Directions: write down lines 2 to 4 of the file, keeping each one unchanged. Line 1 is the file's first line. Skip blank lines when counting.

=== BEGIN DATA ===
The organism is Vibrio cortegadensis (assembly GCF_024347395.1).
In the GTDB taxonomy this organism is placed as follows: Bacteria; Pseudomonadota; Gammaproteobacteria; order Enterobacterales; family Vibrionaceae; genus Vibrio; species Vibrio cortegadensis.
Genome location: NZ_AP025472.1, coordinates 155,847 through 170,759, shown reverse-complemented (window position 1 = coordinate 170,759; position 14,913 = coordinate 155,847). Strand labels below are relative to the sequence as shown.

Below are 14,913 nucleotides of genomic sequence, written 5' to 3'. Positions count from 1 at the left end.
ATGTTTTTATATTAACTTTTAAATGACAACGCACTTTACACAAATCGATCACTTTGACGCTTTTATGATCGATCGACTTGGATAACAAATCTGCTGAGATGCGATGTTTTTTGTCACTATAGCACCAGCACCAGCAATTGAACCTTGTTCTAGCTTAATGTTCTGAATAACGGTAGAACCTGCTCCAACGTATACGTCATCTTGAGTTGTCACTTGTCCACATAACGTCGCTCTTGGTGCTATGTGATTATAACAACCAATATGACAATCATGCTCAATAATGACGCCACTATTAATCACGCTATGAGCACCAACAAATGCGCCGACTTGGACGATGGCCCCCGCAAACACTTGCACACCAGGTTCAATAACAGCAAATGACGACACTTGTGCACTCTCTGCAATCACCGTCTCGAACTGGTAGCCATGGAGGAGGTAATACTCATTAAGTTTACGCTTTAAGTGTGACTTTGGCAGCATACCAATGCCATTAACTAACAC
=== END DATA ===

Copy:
In the GTDB taxonomy this organism is placed as follows: Bacteria; Pseudomonadota; Gammaproteobacteria; order Enterobacterales; family Vibrionaceae; genus Vibrio; species Vibrio cortegadensis.
Genome location: NZ_AP025472.1, coordinates 155,847 through 170,759, shown reverse-complemented (window position 1 = coordinate 170,759; position 14,913 = coordinate 155,847). Strand labels below are relative to the sequence as shown.

Below are 14,913 nucleotides of genomic sequence, written 5' to 3'. Positions count from 1 at the left end.